More than a million workers in the UK are exposed to levels of noise that put their hearing at risk, according to the Health and Safety Executive (HSE), which has published a range of interactive resources to help raise awareness of the dangers.
Audio and video simulations have been published on the HSE website, which enable users to hear and see the effects of excessive noise exposure on hearing over time.
The audio clip (available at: www.hse.gov.uk/noise/demonstration.htm) demonstrates noise induced hearing loss (NIHL), which is irreversible damage to the ears caused by exposure to high levels of noise. The recording reveals how hearing is gradually lost over a working life.
Meanwhile, The Hearing Video (available at: www.hse.gov.uk/noise/video/hearingvideo.htm), which was produced by Canadian organisation WorkSafeBC, uses a TV science programme-style to show how hearing works, how hearing loss occurs and also how to choose and use the right hearing protection.
The effects of noise in the workplace are also demonstrated in a video animation starring health and safety mascot, Napo. The video (available at: www.hse.gov.uk/noise/video/tell-index.htm) uses humour to bring home the message that once deafness occurs, it cannot be cured.
HSE is once again running its Ladder Exchange initiative, from 1st September – 30th November this year.
The concept behind the Ladder Exchange is that workers who have a broken or damaged ladder can exchange it for a new one at a discounted price at a range of retail outlets. Since its launch, nearly 7,000 dodgy ladders have been removed from use.
To find out which companies are participating in the initiative, or to download campaign materials and find out more about using ladders safely, visit the Ladder Exchange website: www.hse.gov.uk/falls/ladderexchange.htm
A third of young workers do not trust their employers, according to a survey.
The poll of 1,000 employees aged between 16 and 24 found that 33% did not believe what their employers said. This represents a significant rise on last year’s survey, when one in five young workers felt they could not trust their bosses.
Employees working in human resources agencies were most likely to believe their employers, according to the poll, while employees in legal professions were the most cynical about their bosses.
Guy Emmerson, associate director of recruitment consultant firm Badenoch & Clark, which carried out the survey, said: "Without a culture of trust in the workplace, employers will struggle to foster employee engagement and in turn retain their workforce.
"As recruitment activity levels pick up, employers need to consider the strength of their relationship with employees across all levels of the business, or run the risk of staff voting with their feet.
"Younger employees - the so-called Generation Y - have specific expectations of their employers, so encouraging more two-way conversations on business performance will prove vital to increasing levels of trust and gauging job satisfaction.”
A man paralysed by an accident at work has set a new world record for most high-fives in 24 hours, as part of a campaign to increase young workers' understanding of their rights.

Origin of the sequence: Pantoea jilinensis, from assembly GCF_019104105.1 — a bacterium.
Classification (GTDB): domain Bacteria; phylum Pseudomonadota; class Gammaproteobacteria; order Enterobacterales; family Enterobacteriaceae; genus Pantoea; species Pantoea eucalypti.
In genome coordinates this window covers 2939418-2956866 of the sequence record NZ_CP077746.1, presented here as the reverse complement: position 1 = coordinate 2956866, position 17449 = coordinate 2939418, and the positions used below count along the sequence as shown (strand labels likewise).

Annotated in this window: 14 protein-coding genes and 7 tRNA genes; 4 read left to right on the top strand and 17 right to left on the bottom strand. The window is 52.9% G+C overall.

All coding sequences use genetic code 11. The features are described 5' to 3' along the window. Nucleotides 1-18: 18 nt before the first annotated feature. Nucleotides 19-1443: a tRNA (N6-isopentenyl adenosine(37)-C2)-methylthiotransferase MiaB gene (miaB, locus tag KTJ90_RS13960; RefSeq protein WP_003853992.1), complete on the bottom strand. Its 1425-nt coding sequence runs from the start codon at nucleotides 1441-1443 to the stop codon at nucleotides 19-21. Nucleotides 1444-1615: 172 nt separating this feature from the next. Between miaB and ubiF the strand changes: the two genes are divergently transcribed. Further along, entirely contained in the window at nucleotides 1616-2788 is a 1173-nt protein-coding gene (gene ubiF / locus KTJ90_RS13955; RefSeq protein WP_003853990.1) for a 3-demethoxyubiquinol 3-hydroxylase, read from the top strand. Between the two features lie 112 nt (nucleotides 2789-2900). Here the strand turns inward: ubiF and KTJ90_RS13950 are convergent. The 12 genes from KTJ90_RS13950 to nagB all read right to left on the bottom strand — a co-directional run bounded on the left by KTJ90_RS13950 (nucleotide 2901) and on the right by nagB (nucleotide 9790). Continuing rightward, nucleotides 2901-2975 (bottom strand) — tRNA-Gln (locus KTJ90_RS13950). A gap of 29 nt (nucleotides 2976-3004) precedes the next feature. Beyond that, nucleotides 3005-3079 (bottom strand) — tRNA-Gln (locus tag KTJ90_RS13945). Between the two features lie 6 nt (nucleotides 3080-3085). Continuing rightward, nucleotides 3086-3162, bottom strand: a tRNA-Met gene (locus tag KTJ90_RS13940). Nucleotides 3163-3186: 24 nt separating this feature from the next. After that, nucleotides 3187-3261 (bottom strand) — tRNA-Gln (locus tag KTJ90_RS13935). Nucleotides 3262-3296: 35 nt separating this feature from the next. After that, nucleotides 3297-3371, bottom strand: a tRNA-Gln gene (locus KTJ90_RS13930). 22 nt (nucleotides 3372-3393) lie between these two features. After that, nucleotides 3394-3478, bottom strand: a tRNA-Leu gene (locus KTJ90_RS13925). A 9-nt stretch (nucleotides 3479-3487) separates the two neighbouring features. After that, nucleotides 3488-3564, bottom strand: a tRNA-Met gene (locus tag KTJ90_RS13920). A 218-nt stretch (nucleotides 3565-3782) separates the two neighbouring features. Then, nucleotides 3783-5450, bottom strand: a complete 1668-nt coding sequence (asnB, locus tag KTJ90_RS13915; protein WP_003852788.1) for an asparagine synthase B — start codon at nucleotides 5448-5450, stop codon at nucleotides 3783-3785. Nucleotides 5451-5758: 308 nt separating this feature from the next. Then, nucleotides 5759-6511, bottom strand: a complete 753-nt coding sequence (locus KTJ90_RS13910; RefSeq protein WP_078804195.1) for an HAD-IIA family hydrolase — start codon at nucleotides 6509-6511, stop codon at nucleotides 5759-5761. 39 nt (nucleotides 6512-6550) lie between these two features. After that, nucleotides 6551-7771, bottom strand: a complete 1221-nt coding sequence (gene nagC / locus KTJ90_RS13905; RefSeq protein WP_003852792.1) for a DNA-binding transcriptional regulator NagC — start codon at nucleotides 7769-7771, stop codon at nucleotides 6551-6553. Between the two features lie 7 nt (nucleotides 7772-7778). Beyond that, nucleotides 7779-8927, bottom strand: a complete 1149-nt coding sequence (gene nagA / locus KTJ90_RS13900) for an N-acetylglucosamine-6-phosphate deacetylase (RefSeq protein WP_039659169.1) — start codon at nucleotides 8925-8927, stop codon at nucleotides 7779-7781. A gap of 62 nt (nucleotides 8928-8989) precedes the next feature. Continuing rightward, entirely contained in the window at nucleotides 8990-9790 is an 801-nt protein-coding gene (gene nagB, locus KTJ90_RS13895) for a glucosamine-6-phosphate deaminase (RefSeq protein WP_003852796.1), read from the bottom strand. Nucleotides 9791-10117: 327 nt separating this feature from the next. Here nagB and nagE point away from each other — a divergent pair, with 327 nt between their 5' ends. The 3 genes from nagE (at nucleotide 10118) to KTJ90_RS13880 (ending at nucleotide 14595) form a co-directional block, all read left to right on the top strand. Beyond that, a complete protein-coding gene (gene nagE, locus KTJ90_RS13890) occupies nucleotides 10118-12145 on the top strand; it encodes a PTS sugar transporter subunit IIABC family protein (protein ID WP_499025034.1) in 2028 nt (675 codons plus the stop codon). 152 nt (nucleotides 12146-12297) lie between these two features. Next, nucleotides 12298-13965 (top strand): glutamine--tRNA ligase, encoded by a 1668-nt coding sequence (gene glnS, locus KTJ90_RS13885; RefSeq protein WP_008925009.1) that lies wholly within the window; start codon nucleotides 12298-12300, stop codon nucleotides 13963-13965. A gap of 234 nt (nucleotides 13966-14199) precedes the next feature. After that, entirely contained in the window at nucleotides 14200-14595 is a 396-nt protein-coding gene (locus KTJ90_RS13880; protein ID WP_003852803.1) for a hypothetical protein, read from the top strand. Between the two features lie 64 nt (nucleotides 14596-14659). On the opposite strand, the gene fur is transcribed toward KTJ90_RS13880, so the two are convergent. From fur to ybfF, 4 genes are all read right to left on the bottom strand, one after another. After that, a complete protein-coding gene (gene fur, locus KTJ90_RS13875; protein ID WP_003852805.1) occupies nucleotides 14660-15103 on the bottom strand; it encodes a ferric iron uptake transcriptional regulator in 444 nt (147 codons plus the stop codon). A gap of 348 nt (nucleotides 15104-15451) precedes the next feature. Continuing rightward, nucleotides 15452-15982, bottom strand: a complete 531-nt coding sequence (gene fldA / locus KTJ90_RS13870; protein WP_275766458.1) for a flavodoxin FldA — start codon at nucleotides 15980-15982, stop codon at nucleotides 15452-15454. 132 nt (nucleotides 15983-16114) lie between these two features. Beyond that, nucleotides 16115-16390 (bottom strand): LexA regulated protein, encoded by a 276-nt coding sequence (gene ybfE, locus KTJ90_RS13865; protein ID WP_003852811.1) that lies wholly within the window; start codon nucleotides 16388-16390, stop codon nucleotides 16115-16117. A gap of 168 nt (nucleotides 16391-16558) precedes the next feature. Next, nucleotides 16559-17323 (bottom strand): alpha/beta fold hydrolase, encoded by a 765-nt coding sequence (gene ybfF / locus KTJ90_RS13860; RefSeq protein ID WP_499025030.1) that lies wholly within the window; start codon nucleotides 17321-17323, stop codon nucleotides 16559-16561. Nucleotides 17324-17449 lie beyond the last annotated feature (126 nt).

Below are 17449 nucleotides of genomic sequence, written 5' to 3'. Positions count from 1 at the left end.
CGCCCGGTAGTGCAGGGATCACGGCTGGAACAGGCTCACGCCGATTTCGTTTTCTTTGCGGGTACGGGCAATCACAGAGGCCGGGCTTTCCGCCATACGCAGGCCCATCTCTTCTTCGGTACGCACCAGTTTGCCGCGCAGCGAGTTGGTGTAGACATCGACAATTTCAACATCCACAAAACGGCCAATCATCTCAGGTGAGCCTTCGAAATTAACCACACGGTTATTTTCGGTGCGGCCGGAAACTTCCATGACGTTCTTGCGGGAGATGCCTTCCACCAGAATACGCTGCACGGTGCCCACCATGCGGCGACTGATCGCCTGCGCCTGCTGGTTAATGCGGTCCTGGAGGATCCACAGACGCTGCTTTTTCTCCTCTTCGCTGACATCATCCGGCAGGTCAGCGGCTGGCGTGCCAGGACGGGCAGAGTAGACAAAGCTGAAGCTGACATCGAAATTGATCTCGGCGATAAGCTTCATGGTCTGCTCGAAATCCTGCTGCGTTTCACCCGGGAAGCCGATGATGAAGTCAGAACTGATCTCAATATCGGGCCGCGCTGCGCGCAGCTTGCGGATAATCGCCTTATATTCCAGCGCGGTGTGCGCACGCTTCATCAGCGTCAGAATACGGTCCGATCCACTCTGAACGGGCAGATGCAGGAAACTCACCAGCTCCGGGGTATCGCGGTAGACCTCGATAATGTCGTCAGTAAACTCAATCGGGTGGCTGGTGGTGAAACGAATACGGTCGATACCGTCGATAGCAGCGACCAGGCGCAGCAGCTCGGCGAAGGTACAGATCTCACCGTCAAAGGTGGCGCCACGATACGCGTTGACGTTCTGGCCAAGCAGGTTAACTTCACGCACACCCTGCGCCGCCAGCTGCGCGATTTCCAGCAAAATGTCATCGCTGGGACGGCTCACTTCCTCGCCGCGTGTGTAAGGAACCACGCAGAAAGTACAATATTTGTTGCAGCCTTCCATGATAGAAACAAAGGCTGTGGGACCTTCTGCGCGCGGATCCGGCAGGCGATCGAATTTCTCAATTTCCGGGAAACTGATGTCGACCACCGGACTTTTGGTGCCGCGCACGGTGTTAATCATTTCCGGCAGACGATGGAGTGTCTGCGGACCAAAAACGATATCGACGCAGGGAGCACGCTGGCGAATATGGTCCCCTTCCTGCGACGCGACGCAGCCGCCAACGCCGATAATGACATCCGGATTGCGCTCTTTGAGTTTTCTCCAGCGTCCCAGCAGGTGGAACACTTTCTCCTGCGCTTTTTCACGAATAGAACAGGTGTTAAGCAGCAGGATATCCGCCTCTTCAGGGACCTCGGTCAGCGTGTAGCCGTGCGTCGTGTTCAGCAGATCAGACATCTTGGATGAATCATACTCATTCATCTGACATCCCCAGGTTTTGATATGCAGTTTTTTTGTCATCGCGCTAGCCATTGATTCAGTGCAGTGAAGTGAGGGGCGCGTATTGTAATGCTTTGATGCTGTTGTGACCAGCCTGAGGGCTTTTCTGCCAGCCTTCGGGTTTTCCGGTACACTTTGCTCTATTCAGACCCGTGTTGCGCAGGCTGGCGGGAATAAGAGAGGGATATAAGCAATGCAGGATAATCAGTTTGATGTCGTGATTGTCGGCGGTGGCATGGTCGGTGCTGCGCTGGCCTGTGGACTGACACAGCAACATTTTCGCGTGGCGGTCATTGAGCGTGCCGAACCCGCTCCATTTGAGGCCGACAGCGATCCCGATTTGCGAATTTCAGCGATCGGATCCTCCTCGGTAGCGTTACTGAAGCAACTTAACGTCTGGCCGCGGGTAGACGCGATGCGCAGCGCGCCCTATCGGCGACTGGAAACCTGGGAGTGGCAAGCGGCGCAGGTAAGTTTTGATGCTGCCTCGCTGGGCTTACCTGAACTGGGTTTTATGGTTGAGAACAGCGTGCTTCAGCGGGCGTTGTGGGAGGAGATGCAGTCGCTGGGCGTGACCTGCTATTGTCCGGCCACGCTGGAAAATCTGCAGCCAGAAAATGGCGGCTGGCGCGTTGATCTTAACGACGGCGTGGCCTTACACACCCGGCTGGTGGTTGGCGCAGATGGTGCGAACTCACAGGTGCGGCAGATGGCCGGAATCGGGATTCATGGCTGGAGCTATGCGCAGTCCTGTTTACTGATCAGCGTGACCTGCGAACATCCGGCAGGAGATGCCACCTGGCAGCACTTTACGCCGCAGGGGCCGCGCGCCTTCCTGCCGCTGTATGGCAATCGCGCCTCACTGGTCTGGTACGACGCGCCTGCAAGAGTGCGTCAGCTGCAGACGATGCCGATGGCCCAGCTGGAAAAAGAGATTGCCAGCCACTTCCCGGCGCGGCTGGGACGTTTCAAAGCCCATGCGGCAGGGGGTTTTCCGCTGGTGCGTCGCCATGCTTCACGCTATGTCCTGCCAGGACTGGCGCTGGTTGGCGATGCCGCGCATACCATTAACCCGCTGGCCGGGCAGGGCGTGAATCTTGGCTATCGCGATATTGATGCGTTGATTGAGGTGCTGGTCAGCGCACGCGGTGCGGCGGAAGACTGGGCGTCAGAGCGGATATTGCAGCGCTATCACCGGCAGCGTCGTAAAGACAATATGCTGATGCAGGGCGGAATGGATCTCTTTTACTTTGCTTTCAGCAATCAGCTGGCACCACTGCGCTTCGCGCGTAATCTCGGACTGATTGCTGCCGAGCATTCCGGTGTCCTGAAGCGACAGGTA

29-year-old Canadian Josh Dueck gave a record-breaking 9,307 high-fives during a 24-hour period. He undertook the challenge to raise awareness of WorkSafeBC's Raise Your Hand campaign, which aims to educate young workers about their legal rights to work safely and encourage them to refuse to do work that they feel is unsafe.
Josh was paralysed from the waist down in a workplace accident at the age of 23. Since then, he has become a world-champion para-alpine skier and won a silver medal at the 2010 Paralympic Winter Games. He said: “I’m competitive and love a good challenge, but this was more important than breaking a record. I did it to bring attention to young worker safety, and that’s something I’m stoked about.”
Find out more about the campaign at: www.raiseyourhand.com
15 people died and 234 suffered major injuries from carbon monoxide poisoning last year. HSE is warning all young people who live in rented accommodation to be aware of the risks and keep themselves safe.
As part of the ongoing Will you wake up? campaign HSE has issued advice to young people, their parents and landlords on the dangers of carbon monoxide; a colourless, odourless and tasteless gas that can build up if gas appliances and flues have not been properly installed, maintained or are poorly ventilated.
Landlords are legally obliged to have any gas appliance regularly maintained by a Gas Safe Register engineer and issue you with a copy of the gas safety record following the annual safety check. If they fail to do this, you should contact HSE.
You can also help protect yourself by installing an audible carbon monoxide alarm but this should only be used as a back-up precaution and not as an alternative to regular checks by a Gas Safe Register engineer.
Resources, including a poster, flyer, and leaflets on landlords’ duties and how to stay safe, are available at: www.hse.gov.uk/gas/domestic/student.htm
To find a gas engineer or check that your gas engineer is registered, visit: www.gassaferegister.co.uk
The information on accidents and prosecutions featured in this section comes from a number of different sources including the Health and Safety Executive and regional and national newspapers.
“Young people have been the biggest victims of the recession. We are committed to helping them get into work and realise their ambitions. Internships can contribute to this, but the exploitation of interns is unacceptable and employment legislation must not be breached."
David Willetts, Minister for Universities and Science